[Published July 25, 2013, in the Jeffco editions of the Denver Post's YourHub section and in five Jefferson County weekly newspapers]
We Coloradans have come to take it for granted that you don’t have to hire a lawyer to buy or sell real estate. Our contracts all have a clause advising the client to consult a lawyer (and a tax advisor), but ever since a court decision called Conway Bogue made it legal for real estate licensees to complete (and explain) state approved contracts or forms, clients usually make an informed decision not to expend money on consulting a lawyer. I’ve never seen a lawyer attend any of my closings (except when my clients were themselves lawyers).
This is quite different from other states. In New York, it is common for every party in every transaction to have their own lawyer.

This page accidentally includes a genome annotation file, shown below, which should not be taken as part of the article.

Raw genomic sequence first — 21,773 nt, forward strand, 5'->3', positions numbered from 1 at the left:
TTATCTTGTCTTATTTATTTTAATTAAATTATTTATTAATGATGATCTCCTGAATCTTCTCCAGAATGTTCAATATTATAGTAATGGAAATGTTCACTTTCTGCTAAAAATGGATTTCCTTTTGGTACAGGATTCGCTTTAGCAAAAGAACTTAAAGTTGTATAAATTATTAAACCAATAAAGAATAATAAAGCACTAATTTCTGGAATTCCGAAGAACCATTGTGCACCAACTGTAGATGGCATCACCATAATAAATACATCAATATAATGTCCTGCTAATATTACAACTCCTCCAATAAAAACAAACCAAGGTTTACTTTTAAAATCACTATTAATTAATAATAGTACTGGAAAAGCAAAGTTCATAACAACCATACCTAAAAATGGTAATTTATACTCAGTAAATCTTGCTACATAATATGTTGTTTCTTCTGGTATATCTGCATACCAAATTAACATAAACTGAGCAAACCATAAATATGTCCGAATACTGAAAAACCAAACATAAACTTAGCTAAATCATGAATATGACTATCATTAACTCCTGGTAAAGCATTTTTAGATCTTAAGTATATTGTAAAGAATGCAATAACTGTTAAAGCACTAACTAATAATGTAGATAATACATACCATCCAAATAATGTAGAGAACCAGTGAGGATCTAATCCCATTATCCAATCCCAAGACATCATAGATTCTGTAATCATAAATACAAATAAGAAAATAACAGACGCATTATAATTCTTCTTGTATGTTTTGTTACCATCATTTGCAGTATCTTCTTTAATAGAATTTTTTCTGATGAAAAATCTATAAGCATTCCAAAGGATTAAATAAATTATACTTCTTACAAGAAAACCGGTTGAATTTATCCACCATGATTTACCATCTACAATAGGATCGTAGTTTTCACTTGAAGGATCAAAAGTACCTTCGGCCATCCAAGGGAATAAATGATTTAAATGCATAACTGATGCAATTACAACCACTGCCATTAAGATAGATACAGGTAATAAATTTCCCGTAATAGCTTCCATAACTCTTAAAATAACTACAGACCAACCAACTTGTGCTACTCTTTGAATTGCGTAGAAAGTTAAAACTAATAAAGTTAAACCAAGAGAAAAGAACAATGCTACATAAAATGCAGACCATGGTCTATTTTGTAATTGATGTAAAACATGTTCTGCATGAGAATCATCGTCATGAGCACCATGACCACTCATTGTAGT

What we can’t do is to interpret and explain to buyers those contracts which sellers — notably new home builders — have their own lawyers prepare. If you buy a new home, you can expect your agent to advise you to have a lawyer review the contract for you, because we would be practicing law if we did that.
Our license does not allow us to write addenda or additional provisions to insert in the state approved forms, so many brokerages pay a flat fee to a prominent Colorado law firm for their library of lawyer-composed clauses and forms. (Money well spent!)
That doesn’t mean that we can’t write simple additional provisions for contracts such as “Seller shall have roof replaced” or that we can’t insert the list of demands to put in an inspection objection notice. In that case, however, it’s a good practice to have the client dictate what he or she wants included so that the agent can say he merely inserted them in the form and did not compose them himself.
I’ve been told that “a lot of attorneys” don’t accept that real estate licensees should have the authority granted under Conway Bogue, but it is certainly an established fact that lawyers have little role in the typical Colorado real estate transaction.